Join us on a captivating journey through the Garfield Park Conservatory, where botanical wonders await at every turn. Explore the enchanting desert landscapes and immerse yourself in the vibrant colors of tropical blooms. Experience the soothing sounds of cascading waterfalls and marvel at the graceful movements of the koi fish. Learn about our commitment to accessibility and inclusivity as we highlight sensory tours and initiatives designed for all visitors.

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MATTIE: Garfield Park Conservatory is basically a really large plant greenhouse, and so we have two acres of gardens under glass and 10 acres outside, so it’s a place for Chicagoans to go and people visiting the city to see plants from around the world. There are different ecosystems that you can check out and different climates. Accommodating people with disabilities is very important to the Conservatory. Making sure we have accessible tools and the things that we need to make sure that everyone feels like they’re welcome, that they have a space here and that they’re invited.

NANCY: Oh, wow.

BRIDGET: Mom, look at the waterfall. That’s really pretty.

NANCY: Oh, wonderful.

BRIDGET: I love waterfalls. You open the doors and you come into the Conservatory, you are going to die for. The desert’s pretty cool. It’s dry and warm, and then when you go into other different areas, just find different colors of different plants. Those fish are really big.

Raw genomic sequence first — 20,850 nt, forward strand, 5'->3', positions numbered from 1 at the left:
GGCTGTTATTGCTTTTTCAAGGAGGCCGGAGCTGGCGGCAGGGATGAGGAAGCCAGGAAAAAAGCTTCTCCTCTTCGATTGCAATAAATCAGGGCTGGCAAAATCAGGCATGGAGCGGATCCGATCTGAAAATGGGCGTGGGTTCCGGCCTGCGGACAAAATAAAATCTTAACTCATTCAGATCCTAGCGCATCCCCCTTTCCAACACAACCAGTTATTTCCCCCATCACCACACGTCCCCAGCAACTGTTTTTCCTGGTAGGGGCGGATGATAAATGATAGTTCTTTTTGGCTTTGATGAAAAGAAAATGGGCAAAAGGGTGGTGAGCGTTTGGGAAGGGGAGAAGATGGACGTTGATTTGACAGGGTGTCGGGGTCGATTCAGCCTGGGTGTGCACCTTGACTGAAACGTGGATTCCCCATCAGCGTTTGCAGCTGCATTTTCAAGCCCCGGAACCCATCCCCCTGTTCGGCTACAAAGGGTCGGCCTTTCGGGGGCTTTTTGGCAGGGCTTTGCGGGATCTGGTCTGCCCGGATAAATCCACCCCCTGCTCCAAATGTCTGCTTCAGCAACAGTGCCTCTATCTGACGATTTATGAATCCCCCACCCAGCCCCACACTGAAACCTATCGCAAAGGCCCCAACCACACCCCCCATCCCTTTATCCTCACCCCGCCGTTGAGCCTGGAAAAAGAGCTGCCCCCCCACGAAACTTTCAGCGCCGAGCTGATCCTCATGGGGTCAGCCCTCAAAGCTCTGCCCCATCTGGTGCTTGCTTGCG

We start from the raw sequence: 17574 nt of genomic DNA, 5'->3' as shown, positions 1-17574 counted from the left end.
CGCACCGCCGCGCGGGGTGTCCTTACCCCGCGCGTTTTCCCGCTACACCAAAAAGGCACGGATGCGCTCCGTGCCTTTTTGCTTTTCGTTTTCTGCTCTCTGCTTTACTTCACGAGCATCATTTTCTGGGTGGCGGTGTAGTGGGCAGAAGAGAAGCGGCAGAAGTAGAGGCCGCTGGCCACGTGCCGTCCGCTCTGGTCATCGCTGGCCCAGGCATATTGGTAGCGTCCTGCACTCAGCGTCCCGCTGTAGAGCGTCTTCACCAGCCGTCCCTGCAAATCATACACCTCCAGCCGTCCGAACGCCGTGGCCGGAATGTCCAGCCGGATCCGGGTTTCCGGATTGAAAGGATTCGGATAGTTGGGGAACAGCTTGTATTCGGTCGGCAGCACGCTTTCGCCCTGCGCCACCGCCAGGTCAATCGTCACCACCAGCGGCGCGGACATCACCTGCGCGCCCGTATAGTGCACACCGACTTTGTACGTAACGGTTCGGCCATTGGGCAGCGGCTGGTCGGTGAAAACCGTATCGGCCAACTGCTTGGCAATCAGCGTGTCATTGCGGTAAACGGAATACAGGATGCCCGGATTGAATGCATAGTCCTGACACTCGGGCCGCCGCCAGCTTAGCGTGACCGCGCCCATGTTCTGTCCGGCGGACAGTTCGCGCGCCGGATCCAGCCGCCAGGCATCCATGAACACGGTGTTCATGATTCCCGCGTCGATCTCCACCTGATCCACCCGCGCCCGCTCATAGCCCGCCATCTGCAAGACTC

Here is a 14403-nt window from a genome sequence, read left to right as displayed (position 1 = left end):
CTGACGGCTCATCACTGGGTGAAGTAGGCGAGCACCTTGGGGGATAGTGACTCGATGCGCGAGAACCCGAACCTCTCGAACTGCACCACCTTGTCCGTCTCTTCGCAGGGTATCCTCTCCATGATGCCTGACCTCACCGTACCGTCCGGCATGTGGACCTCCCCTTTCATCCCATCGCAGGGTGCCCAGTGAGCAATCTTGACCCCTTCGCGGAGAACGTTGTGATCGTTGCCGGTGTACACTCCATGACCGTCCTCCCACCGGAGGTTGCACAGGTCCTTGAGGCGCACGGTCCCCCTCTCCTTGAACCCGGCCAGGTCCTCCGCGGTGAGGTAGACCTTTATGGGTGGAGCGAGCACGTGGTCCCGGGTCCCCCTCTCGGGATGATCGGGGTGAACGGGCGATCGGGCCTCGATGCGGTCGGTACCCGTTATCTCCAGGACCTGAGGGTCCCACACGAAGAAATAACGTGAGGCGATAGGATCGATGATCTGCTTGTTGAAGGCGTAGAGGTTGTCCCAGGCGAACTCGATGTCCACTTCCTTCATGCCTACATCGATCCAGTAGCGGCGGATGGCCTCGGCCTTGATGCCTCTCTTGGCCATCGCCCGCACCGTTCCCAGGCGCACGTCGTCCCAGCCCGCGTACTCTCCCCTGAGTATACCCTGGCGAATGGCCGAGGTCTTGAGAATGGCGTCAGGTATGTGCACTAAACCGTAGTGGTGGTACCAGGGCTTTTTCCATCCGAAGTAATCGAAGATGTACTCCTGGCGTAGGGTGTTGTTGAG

NANCY: I love that. Oh my gosh.

BRIDGET: They are really pretty.

NANCY: That koi fish.

BRIDGET: Yeah. And then the fish has different kinds of colors. They have orange and bright orange. There’s white and black. They’re different types of colors of fish and Chihuly flowers with these waterfalls. That’s really pretty.

MATTIE: I loved walking around with Bridget to see the things that she was really excited and pointing out, engaging with the different plants.

BRIDGET: That’s really cool with how you kind of have the vibrant color pink.

MATTIE: When we, a few years ago, did an assessment to see where we were with accessibility, we realized that there were some areas where we could improve. As we developed new programming, we were trying to make sure that we’re keeping people with disabilities at the forefront of that so that everything is designed with that in mind. For instance, we won’t have a program directly in the fern room because it’s not as physically accessible as other spaces. For groups who want to explore the Conservatory that might have low vision or other sensory processing issues, we can set up a sensory tour, and that’s a free of charge experience for people. So it’s usually a small group. We’ll go around and highlight different sensory plants throughout the collection. And so thinking of the five senses, there are a lot of plants that we can highlight as far as smell and touch. It’s a very welcoming space. We do have staff that are out on the floor that are there to answer questions. If you’re looking for an experience where it might be a little quieter, I’d recommend coming during the week when we have less visitors here. The weekends can be pretty busy.

BRIDGET: These are really pretty right there, with the pink. I would definitely come back and visit again, maybe with my niece and nephews. The doors were open and they allow me to come in and just exhibit the area, and that’s really cool to see that there is something like this. It’s pretty amazing.

MATTIE: Nature is so healing in so many ways that just being in this space smelling, reflecting in the space, making sure that that’s available to everybody is really important to us.

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